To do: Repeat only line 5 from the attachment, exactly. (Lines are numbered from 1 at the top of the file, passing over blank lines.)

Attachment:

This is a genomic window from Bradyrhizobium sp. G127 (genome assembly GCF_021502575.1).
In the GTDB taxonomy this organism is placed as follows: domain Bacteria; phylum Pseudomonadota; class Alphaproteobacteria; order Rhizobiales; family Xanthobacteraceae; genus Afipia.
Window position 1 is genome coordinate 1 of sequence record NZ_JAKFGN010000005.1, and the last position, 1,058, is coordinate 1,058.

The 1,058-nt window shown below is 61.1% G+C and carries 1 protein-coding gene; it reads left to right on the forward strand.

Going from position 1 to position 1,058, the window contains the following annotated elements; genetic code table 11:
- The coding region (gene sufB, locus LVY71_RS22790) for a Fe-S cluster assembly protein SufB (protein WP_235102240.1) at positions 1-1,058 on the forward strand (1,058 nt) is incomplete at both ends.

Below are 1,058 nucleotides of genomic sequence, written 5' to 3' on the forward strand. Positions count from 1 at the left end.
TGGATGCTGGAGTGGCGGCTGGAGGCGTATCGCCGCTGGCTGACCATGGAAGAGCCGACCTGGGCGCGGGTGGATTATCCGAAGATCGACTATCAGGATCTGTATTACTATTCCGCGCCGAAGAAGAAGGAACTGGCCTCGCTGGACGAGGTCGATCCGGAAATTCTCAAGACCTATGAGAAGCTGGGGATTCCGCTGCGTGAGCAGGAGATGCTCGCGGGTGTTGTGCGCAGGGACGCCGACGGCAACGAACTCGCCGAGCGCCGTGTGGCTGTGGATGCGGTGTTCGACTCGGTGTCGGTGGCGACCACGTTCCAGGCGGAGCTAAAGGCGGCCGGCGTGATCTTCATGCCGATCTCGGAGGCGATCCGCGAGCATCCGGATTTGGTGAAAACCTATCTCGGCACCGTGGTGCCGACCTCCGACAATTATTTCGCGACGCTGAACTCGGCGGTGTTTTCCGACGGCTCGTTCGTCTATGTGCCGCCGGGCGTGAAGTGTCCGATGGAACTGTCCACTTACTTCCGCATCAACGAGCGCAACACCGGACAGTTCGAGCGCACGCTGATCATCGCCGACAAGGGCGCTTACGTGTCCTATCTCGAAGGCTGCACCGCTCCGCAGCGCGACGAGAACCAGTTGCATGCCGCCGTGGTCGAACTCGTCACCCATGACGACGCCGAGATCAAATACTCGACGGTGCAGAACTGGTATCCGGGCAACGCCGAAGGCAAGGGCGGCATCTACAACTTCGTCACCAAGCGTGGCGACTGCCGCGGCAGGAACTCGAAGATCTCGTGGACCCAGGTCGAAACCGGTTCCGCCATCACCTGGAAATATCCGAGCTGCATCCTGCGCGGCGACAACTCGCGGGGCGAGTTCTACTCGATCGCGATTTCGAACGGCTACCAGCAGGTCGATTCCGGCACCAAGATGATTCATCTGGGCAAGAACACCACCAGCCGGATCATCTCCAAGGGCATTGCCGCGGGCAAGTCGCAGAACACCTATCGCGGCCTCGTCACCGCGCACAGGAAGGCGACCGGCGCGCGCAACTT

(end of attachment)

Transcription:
Going from position 1 to position 1,058, the window contains the following annotated elements; genetic code table 11: